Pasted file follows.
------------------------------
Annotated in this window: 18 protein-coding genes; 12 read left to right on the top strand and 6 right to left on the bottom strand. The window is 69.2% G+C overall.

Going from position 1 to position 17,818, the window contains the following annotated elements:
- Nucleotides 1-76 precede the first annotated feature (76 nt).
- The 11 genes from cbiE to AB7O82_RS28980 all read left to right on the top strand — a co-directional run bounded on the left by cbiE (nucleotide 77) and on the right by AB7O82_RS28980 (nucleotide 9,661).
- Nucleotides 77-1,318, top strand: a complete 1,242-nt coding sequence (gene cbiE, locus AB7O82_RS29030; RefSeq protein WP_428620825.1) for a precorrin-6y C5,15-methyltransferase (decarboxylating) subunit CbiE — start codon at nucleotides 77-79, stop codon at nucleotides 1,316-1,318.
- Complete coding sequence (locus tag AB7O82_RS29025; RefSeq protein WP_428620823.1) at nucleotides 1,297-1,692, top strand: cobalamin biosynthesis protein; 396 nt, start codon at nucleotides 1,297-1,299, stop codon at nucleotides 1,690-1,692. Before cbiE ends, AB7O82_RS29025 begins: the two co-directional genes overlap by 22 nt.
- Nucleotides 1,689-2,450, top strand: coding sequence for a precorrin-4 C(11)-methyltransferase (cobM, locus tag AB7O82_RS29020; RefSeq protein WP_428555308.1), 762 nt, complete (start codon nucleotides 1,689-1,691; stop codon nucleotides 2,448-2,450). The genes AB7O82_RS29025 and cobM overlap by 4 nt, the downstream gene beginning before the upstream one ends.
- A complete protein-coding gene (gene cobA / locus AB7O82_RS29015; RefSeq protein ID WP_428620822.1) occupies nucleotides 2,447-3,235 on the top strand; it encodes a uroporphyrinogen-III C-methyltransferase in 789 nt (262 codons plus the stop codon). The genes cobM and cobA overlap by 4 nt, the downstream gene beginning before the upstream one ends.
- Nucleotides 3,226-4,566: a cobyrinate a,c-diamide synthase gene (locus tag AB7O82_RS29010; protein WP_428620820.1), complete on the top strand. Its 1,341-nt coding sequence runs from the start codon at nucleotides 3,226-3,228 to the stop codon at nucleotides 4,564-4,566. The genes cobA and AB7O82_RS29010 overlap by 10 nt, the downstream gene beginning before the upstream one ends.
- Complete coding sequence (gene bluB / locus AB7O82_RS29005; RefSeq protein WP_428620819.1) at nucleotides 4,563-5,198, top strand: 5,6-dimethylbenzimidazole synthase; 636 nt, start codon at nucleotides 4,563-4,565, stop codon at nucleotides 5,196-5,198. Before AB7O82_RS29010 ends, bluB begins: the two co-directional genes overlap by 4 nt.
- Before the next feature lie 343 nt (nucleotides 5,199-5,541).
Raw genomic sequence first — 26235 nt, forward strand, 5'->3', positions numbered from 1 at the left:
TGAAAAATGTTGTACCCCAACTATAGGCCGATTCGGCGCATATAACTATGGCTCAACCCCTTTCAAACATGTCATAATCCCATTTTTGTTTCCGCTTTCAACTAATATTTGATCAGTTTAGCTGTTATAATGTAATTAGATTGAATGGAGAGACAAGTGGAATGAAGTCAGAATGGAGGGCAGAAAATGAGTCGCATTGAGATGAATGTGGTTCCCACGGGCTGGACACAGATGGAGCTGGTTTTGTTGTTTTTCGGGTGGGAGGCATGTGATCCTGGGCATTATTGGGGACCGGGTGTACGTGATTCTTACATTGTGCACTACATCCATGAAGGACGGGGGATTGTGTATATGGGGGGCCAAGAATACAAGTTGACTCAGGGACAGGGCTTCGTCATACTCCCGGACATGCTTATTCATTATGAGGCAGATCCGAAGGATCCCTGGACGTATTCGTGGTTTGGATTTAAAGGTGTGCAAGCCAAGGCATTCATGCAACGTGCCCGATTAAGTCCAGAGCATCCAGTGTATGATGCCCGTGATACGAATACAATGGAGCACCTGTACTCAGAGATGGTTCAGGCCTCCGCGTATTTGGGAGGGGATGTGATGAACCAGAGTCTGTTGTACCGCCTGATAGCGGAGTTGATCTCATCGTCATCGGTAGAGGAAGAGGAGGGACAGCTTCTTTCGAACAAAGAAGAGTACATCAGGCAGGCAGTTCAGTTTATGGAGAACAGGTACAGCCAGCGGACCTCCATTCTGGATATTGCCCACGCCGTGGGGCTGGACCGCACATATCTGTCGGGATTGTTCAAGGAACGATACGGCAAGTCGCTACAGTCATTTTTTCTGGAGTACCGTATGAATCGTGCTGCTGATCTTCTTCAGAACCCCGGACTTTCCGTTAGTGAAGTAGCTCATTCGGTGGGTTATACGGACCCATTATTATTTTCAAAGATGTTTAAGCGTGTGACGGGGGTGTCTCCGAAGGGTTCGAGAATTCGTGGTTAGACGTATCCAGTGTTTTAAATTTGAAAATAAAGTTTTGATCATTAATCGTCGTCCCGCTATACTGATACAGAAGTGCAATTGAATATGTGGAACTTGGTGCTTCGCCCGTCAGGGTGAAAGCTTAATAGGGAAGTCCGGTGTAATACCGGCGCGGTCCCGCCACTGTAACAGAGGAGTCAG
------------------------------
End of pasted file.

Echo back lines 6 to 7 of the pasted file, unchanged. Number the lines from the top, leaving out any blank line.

- Complete coding sequence (locus tag AB7O82_RS29025; RefSeq protein WP_428620823.1) at nucleotides 1,297-1,692, top strand: cobalamin biosynthesis protein; 396 nt, start codon at nucleotides 1,297-1,299, stop codon at nucleotides 1,690-1,692. Before cbiE ends, AB7O82_RS29025 begins: the two co-directional genes overlap by 22 nt.
- Nucleotides 1,689-2,450, top strand: coding sequence for a precorrin-4 C(11)-methyltransferase (cobM, locus tag AB7O82_RS29020; RefSeq protein WP_428555308.1), 762 nt, complete (start codon nucleotides 1,689-1,691; stop codon nucleotides 2,448-2,450). The genes AB7O82_RS29025 and cobM overlap by 4 nt, the downstream gene beginning before the upstream one ends.